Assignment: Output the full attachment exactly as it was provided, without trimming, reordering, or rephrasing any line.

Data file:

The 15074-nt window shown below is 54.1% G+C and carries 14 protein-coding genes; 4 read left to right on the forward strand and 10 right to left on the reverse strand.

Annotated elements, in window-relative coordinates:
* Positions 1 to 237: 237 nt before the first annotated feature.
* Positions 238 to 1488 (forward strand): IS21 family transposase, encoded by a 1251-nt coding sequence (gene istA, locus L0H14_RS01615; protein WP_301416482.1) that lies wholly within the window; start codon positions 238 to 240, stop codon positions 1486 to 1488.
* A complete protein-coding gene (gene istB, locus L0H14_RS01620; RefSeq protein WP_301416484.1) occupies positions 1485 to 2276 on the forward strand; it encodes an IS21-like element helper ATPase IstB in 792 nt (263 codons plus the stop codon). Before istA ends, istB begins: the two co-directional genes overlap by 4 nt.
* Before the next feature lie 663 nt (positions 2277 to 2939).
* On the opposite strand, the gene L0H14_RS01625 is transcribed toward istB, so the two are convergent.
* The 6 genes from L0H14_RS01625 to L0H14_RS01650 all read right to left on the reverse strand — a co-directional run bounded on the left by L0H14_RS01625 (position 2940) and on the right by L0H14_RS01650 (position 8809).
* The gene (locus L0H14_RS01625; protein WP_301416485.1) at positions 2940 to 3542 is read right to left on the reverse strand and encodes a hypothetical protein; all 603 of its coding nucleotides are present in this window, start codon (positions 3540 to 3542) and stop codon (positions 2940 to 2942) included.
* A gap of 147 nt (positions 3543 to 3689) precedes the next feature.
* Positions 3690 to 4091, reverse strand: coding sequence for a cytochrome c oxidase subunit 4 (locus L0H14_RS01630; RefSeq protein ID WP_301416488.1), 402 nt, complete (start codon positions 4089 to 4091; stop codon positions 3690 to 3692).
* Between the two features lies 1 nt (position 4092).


The 15074-nt window shown below is 54.1% G+C and carries 14 protein-coding genes; 4 read left to right on the forward strand and 10 right to left on the reverse strand.

Annotated elements, in window-relative coordinates:
* Positions 1 to 237: 237 nt before the first annotated feature.
* Positions 238 to 1488 (forward strand): IS21 family transposase, encoded by a 1251-nt coding sequence (gene istA, locus L0H14_RS01615; protein WP_301416482.1) that lies wholly within the window; start codon positions 238 to 240, stop codon positions 1486 to 1488.
* A complete protein-coding gene (gene istB, locus L0H14_RS01620; RefSeq protein WP_301416484.1) occupies positions 1485 to 2276 on the forward strand; it encodes an IS21-like element helper ATPase IstB in 792 nt (263 codons plus the stop codon). Before istA ends, istB begins: the two co-directional genes overlap by 4 nt.
* Before the next feature lie 663 nt (positions 2277 to 2939).
* On the opposite strand, the gene L0H14_RS01625 is transcribed toward istB, so the two are convergent.
* The 6 genes from L0H14_RS01625 to L0H14_RS01650 all read right to left on the reverse strand — a co-directional run bounded on the left by L0H14_RS01625 (position 2940) and on the right by L0H14_RS01650 (position 8809).
* The gene (locus L0H14_RS01625; protein WP_301416485.1) at positions 2940 to 3542 is read right to left on the reverse strand and encodes a hypothetical protein; all 603 of its coding nucleotides are present in this window, start codon (positions 3540 to 3542) and stop codon (positions 2940 to 2942) included.
* A gap of 147 nt (positions 3543 to 3689) precedes the next feature.
* Positions 3690 to 4091, reverse strand: coding sequence for a cytochrome c oxidase subunit 4 (locus L0H14_RS01630; RefSeq protein ID WP_301416488.1), 402 nt, complete (start codon positions 4089 to 4091; stop codon positions 3690 to 3692).
* Between the two features lies 1 nt (position 4092).